The lines between Silicon Beach’s vibrant tech scene and the entertainment industry have been blurring for some time, and they’re about to get even fuzzier.
Former “Access Hollywood” host Tony Potts formed venture capital fund SierraMaya360 in September with business partners Amish Shah, Glen Howard and Eric Kagan.
Shah and Kagan previously co-founded Sierra Maya Ventures, an early stage angel fund in Charlotte, N.C., while Howard is a veteran Silicon Valley investor who co-founded Palo Alto’s Hercules Technology Growth Capital. The four partners will make investment decisions as a team.
Potts will be based in Los Angeles, while the others will be spread among San Francisco, Boston and Charlotte.
“Each of us brings something different,” Potts said. “We all patch things through each other.”
The fund, which hasn’t closed yet, will focus on investing in early stage tech companies. Once all the money is in the bank, Potts said about $10 million will be reserved for businesses in the entertainment space, representing about 20 percent of the overall fund.
As someone who’s forged close relationships with Hollywood power players, Potts said he plans to connect companies in SierraMaya360’s portfolio with celebrities and business executives who might be interested in investing or becoming involved in other ways, including through endorsement deals, licensing or strategic partnerships.
“It depends on what they want to do,” he said. “I’ve been around long enough to never presuppose anything with an A-list celebrity.”
Potts is also an entrepreneur himself. In 2011, he and his wife, Shalini Vadhera, co-founded production company Dot ’N Feather Ideation, which produces a variety of scripted and reality programming.
He’s already got plans to merge his two worlds.
“One of the networks from which we have an offer for a prime-time show will include one of our portfolio companies in a major way,” said Potts, though he declined to disclose other details.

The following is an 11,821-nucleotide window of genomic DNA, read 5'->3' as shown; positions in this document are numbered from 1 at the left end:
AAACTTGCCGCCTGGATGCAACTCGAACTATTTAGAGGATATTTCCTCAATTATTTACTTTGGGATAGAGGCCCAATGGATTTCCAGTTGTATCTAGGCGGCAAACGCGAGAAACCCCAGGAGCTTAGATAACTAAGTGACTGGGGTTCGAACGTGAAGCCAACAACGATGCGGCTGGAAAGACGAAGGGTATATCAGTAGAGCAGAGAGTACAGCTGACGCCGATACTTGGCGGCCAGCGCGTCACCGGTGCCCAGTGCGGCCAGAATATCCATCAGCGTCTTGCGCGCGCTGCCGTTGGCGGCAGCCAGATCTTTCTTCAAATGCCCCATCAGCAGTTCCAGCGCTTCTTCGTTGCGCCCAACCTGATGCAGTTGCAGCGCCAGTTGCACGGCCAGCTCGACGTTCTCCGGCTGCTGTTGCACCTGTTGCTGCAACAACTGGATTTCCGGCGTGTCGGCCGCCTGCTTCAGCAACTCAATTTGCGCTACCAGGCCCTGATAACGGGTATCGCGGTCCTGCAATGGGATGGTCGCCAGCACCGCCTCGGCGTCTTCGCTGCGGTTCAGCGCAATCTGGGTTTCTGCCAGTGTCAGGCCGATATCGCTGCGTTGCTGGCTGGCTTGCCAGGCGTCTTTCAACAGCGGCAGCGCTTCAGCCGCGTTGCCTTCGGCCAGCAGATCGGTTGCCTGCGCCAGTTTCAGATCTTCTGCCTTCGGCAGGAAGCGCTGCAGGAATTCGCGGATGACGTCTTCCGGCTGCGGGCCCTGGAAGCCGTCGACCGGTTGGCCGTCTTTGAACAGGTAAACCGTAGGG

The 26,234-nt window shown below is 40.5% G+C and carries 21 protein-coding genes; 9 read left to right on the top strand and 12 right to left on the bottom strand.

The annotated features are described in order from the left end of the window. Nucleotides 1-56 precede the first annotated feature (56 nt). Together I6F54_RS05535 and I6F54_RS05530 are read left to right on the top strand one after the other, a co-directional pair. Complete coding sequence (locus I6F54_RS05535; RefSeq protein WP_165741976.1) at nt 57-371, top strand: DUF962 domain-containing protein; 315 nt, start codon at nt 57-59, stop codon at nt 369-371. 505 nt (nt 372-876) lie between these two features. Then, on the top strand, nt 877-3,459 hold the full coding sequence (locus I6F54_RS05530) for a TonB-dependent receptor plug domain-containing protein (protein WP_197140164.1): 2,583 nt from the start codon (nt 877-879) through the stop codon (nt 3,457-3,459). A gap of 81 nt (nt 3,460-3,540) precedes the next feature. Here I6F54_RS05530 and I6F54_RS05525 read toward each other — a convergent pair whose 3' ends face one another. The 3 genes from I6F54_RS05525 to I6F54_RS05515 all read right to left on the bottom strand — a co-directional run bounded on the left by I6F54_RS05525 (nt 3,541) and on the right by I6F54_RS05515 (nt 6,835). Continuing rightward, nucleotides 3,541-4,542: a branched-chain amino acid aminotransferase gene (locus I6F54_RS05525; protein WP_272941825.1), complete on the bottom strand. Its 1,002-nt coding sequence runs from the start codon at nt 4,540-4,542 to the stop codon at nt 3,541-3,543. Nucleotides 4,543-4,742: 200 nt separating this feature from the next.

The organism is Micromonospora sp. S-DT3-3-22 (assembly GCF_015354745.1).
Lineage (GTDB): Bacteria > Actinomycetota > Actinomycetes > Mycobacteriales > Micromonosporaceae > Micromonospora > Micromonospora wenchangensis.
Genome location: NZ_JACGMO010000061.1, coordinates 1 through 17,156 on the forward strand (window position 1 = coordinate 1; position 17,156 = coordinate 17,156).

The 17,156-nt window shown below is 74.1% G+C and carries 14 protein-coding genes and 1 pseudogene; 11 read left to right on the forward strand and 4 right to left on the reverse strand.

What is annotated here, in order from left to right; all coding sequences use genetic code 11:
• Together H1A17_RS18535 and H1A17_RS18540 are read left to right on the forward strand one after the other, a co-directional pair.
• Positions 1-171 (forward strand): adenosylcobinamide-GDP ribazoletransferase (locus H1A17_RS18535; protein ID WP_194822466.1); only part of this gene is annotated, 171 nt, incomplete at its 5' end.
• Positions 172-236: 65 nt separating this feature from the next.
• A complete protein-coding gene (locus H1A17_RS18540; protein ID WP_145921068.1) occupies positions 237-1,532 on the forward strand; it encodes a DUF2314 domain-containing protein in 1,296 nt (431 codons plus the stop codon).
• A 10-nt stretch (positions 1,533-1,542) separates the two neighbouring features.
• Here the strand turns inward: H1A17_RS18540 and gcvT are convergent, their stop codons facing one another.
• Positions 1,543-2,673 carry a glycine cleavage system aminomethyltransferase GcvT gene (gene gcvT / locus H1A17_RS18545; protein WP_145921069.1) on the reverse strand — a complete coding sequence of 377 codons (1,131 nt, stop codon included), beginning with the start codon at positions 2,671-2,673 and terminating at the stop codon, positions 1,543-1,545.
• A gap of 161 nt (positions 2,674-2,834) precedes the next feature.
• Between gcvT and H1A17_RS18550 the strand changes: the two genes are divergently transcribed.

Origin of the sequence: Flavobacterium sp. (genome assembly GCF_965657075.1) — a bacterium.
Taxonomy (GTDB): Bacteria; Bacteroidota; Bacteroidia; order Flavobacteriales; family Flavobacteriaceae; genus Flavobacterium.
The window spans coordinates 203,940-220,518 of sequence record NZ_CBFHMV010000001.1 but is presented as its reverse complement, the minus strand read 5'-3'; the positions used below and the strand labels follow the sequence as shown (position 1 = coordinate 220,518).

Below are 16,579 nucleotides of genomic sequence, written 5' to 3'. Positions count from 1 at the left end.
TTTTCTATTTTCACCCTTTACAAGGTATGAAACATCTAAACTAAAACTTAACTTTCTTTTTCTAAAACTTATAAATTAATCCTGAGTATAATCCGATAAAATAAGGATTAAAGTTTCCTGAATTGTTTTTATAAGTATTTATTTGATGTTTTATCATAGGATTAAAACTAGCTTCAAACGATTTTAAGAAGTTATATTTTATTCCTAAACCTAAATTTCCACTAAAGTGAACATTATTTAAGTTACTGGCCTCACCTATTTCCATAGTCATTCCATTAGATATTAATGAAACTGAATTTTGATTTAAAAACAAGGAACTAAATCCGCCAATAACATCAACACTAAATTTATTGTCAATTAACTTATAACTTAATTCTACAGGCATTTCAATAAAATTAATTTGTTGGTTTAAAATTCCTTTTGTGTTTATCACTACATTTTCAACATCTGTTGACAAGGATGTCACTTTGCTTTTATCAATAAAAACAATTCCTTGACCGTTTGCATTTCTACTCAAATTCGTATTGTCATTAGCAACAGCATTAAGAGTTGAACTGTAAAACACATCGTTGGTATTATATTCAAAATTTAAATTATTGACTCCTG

And if you’re interested in pitching Potts a startup idea, it’s pretty easy to find him.
“Most of my meetings seem to happen at Coffee Bean in Playa Vista,” he said.
Culver City’s Enplug, which develops and sells digital signage software, has launched its product in commercial office buildings.
Its first customer in the sector is downtown L.A. developer Rising Realty Partners, which has installed Enplug’s software on six digital displays in its 460,000-square-foot PacMutual Campus on Sixth Street.
Enplug has grown from 10 customers to more than 400 since January, primarily focusing on restaurants and entertainment venues such as shopping malls, movie theaters and hotels. It also has customers in Europe and Africa, and the company plans to expand to China next year.
The customizable software platform is operated from a single dashboard and can display office directories as well as apps such as Twitter, Facebook and Pinterest, to name a few. Customers can curate specific posts and use the software to offer food and drink specials or other types of promotions in exchange for social media engagement.
Enplug’s base price is $99 per display, though customers who buy in bulk can secure a cheaper rate.
“We have companies with hundreds of displays using our software and others with just one or two,” said Enplug co-founder and Chief Executive Nanxi Liu.
She said the company hopes to add hundreds more office buildings to its roster over the next six months. Liu expects the commercial office sector to eventually comprise up to 20 percent of Enplug’s revenue.
In a society overrun by selfies, it’s reasonable to assume that consumers would want to find even more ways to show people their faces.
Düsseldorf, Germany’s Doob Group is bringing its proprietary 3-D scanning technology to a new retail store at Santa Monica Place just in time for the holidays to give shoppers a chance to buy 3-D figures of themselves – or their pets.
The store is Doob’s first U.S. retail location, though one will also open in New York’s Chelsea Market in a few weeks. A Tokyo branch is launching soon to complement Doob’s original stores in Berlin and Düsseldorf.
“We’ll absolutely have more retail stores,” said Doob USA Chief Executive Michael Anderson, who’s based in New York. “We’re going to continue expanding.”
All you have to do is step into a futuristic machine, known affectionately as the Doob-licator, which scans your body in a split second and sends the readout to the company’s North American printing facility in Brooklyn. Then in seven to 10 days, your very own “Mini Me” will arrive in the mail.
Doob figures range in size from 4 to 14 inches. The smallest one costs $85 and the biggest one will set you back $695.
Launched initially as a medical technology device that scans patients requiring facial implants, Doob’s technology is also used by enterprise clients in the health care, entertainment, fashion and architecture sectors.
Anderson said Los Angeles appealed to Doob as a retail location as it tries to attract attention from potential new customers in the film, TV and gaming industries.
“It’s really part of our brand strategy and marketing plan,” Anderson said. “It’s such a new technology. Other industries don’t quite understand what it can do for them.”
Staff reporter Omar Shamout can be reached at email@example.com or (323) 549-5225, ext. 263.
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